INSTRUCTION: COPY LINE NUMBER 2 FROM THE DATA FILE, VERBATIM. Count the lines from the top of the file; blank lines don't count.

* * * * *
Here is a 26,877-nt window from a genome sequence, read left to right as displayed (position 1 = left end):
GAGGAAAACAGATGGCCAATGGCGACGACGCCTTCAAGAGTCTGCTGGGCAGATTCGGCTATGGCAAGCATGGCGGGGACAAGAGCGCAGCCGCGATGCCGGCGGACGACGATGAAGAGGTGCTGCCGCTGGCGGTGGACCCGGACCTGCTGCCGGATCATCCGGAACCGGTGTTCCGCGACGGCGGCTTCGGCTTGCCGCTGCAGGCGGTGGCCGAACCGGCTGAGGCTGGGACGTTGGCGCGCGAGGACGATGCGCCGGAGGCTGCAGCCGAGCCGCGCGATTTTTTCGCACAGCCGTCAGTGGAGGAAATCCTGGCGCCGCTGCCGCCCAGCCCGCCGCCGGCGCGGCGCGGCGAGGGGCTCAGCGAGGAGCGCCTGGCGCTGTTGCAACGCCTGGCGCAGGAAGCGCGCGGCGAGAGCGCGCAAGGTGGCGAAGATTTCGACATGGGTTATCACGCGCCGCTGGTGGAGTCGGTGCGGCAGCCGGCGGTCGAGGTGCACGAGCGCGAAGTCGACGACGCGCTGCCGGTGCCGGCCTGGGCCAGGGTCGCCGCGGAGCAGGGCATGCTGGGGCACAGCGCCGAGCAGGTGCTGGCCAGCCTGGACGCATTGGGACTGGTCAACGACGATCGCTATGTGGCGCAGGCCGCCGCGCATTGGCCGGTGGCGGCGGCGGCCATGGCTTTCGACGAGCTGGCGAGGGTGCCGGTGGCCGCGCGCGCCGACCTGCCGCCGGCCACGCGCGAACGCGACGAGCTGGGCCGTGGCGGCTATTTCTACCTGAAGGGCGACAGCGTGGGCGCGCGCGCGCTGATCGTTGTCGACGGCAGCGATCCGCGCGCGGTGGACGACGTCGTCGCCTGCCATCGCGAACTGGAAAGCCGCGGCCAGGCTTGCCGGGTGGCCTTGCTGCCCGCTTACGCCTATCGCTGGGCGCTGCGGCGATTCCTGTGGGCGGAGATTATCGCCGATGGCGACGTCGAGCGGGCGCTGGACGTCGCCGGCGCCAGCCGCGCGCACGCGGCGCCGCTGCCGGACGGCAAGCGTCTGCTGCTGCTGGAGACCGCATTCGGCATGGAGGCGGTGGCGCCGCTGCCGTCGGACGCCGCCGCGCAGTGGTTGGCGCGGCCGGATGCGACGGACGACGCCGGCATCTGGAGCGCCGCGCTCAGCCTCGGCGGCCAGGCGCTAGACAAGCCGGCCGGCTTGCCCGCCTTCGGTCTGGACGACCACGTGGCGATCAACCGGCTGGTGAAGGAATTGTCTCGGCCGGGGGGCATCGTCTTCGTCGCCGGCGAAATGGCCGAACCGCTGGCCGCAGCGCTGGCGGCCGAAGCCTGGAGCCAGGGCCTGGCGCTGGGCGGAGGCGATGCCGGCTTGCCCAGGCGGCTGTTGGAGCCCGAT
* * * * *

GAGGAAAACAGATGGCCAATGGCGACGACGCCTTCAAGAGTCTGCTGGGCAGATTCGGCTATGGCAAGCATGGCGGGGACAAGAGCGCAGCCGCGATGCCGGCGGACGACGATGAAGAGGTGCTGCCGCTGGCGGTGGACCCGGACCTGCTGCCGGATCATCCGGAACCGGTGTTCCGCGACGGCGGCTTCGGCTTGCCGCTGCAGGCGGTGGCCGAACCGGCTGAGGCTGGGACGTTGGCGCGCGAGGACGATGCGCCGGAGGCTGCAGCCGAGCCGCGCGATTTTTTCGCACAGCCGTCAGTGGAGGAAATCCTGGCGCCGCTGCCGCCCAGCCCGCCGCCGGCGCGGCGCGGCGAGGGGCTCAGCGAGGAGCGCCTGGCGCTGTTGCAACGCCTGGCGCAGGAAGCGCGCGGCGAGAGCGCGCAAGGTGGCGAAGATTTCGACATGGGTTATCACGCGCCGCTGGTGGAGTCGGTGCGGCAGCCGGCGGTCGAGGTGCACGAGCGCGAAGTCGACGACGCGCTGCCGGTGCCGGCCTGGGCCAGGGTCGCCGCGGAGCAGGGCATGCTGGGGCACAGCGCCGAGCAGGTGCTGGCCAGCCTGGACGCATTGGGACTGGTCAACGACGATCGCTATGTGGCGCAGGCCGCCGCGCATTGGCCGGTGGCGGCGGCGGCCATGGCTTTCGACGAGCTGGCGAGGGTGCCGGTGGCCGCGCGCGCCGACCTGCCGCCGGCCACGCGCGAACGCGACGAGCTGGGCCGTGGCGGCTATTTCTACCTGAAGGGCGACAGCGTGGGCGCGCGCGCGCTGATCGTTGTCGACGGCAGCGATCCGCGCGCGGTGGACGACGTCGTCGCCTGCCATCGCGAACTGGAAAGCCGCGGCCAGGCTTGCCGGGTGGCCTTGCTGCCCGCTTACGCCTATCGCTGGGCGCTGCGGCGATTCCTGTGGGCGGAGATTATCGCCGATGGCGACGTCGAGCGGGCGCTGGACGTCGCCGGCGCCAGCCGCGCGCACGCGGCGCCGCTGCCGGACGGCAAGCGTCTGCTGCTGCTGGAGACCGCATTCGGCATGGAGGCGGTGGCGCCGCTGCCGTCGGACGCCGCCGCGCAGTGGTTGGCGCGGCCGGATGCGACGGACGACGCCGGCATCTGGAGCGCCGCGCTCAGCCTCGGCGGCCAGGCGCTAGACAAGCCGGCCGGCTTGCCCGCCTTCGGTCTGGACGACCACGTGGCGATCAACCGGCTGGTGAAGGAATTGTCTCGGCCGGGGGGCATCGTCTTCGTCGCCGGCGAAATGGCCGAACCGCTGGCCGCAGCGCTGGCGGCCGAAGCCTGGAGCCAGGGCCTGGCGCTGGGCGGAGGCGATGCCGGCTTGCCCAGGCGGCTGTTGGAGCCCGAT